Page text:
House bill seeks to criminalize child marriage in PH

Mara Cepeda

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House bill seeks to criminalize child marriage in PH
Pro-children's rights advocates are backing the measure, saying culture should no longer be used as an excuse for abuse

MANILA, Philippines – Two lawmakers in the House of Representatives want to criminalize child marriage, including its facilitation and solemnization, in the Philippines. 

Bagong Henerasyon Representative Bernadette Herrera Dy and Albay 1st District Representative Edcel Lagman filed House Bill (HB) No. 8440 on Wednesday, October 10, a copy of which was sent to reporters on Thursday, October 11. 

The bill would declare the act of child marriage, its facilitation, and solemnization as “public crimes.” (READ: Ending child marriages, teenage pregnancies, poverty

“These acts are grave [forms] of child abuse and exploitation as they gravely threaten and endanger the survival and normal development of children physically, emotionally, and psychologically and can be initiated by any concerned individual,” said Section 4 of HB 8440. 

Section 5 also states that a child marriage would be considered void ab initio or void from the beginning.

HB 8440 would repeal all other laws, decrees, executive orders, issuances, rules, and regulations that would be “inconsistent” with its provisions.

The United Nations Population Fund said that more than 650 million women and girls alive today were married before their 18th birthday, while 21% of young women aged 20 to 24 years old around the globe were child brides.  

In the Philippines, the 2017 National Demographic and Health Survey said that one in 5 girls is a mother by 19 years old. (READ: When a child raises a child)

Lawyer Virginia Lacsa Suarez said child marriage usually happens in Muslim and indigenous peoples communities in the Philippines.

The Code of Muslim Personal Laws says a girl may be married at the age of puberty or the onset of first menstruation. A girl is presumed to have reached the age of puberty by 15. The minimum age of marriage for boys is at 15 years old. (READ: [DASH of SAS] Muslim religious leaders affirm ‘sublime status’ of women)

What would be the punishment? If enacted into law, HB 8440 would punish solemnizing officers and parents of children who arranged and consented to a child marriage.

For solemnizing officers:

  • 1st offense: P25,000 fine, suspension of license for 6 months, attendance to seminars or learning sessions on human rights, child’s rights and marriage, and the child marriage law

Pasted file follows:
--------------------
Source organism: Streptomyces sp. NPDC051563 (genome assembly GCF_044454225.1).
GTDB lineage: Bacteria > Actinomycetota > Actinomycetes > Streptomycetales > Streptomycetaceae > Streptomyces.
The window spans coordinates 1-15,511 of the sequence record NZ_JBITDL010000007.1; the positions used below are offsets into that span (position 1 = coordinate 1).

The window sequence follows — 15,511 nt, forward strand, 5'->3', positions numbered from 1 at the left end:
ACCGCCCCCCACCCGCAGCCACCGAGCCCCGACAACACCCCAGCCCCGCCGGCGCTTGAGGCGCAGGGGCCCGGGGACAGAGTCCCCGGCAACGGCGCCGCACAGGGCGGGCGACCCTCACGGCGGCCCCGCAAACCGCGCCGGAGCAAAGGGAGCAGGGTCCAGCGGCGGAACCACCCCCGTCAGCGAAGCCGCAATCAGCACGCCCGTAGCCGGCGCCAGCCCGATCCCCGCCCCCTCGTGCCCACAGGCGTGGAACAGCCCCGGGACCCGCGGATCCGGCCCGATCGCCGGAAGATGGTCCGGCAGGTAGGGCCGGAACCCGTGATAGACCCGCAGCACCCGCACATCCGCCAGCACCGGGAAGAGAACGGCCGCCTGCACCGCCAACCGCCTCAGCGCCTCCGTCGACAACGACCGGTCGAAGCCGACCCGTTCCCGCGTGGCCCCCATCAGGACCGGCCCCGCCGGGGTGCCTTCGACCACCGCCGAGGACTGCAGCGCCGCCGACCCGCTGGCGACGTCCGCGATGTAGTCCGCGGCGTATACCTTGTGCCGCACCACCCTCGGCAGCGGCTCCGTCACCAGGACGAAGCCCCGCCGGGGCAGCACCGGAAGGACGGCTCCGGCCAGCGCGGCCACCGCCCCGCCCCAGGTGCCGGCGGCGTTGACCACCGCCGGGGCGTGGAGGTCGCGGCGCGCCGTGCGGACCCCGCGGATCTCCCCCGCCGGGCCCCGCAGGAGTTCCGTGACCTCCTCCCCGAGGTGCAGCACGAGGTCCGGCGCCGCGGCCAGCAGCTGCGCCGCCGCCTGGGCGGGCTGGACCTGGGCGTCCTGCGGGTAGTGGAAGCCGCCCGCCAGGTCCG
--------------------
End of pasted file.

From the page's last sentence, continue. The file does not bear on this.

• 2nd offense: P50,000 fine and forfeiture of license
  • 3rd offense: Fine and imprisonment as provided for by Republic Act (RA) No. 7610 or the Special Protection of Children Against Abuse, Exploitation, and Discrimination Act

For parents:

  • 1st offense: Suspension of parental authority between 6 months to one year, subject to the determination and written recommendation from the Department of Social Welfare and Development (DSWD) “considering the best interest of the child”
  • 2nd offense: Permanent protection order “in favor of the child”
  • 3rd offense: Imprisonment as provided for by RA 7610. Custody of the child will be transferred to the DSWD until the child “reaches the age of majority” or will be able to protect herself or himself.

What are advocates saying? Pro-children’s rights advocates are backing HB 8440 and are calling on lawmakers to pass it. 

Youth leader Nor-Asiah Macasilang from Lanao del Sur said that while she is not a victim herself, child marriage is prevalent in her community. 

“In our place, when your parents [tell] you to marry someone, then you cannot just say that you can’t marry that man because I don’t like him. No. Once they [tell] you that you have to marry someone, even if you don’t know him and even if you don’t know his identity, then you will have to [marry him],” said Macasilang in a press conference on HB 8440 on Wednesday.

“They are forcing you to marry someone because they thought that will be good for you, that will be good for your future. But they’re not thinking that it will ruin your life in the future. Because you are not actually financially, emotionally, and physically ready, because you’re still young and you’re not in the right place to think [about] your future,” she added. 

Suarez also said culture should no longer be used as an excuse for abuse. 

“It should not be used to justify violence. Kasi palagay ko, ‘di tayo magtatalo-talo when it comes to how child marriage is affecting the health, all aspects eh sa buhay ng isang bata,” she said.

(I think that we will all agree on how child marriage affects the health and all other aspects of the life of a child.) –

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Mara Cepeda

Mara Cepeda specializes in stories about politics and local governance. She covers the Office of the Vice President, the Senate, and the Philippine opposition. She is a 2021 fellow of the Asia Journalism Fellowship and the Reham al-Farra Memorial Journalism Fellowship of the UN. Got tips? Email her at or tweet @maracepeda.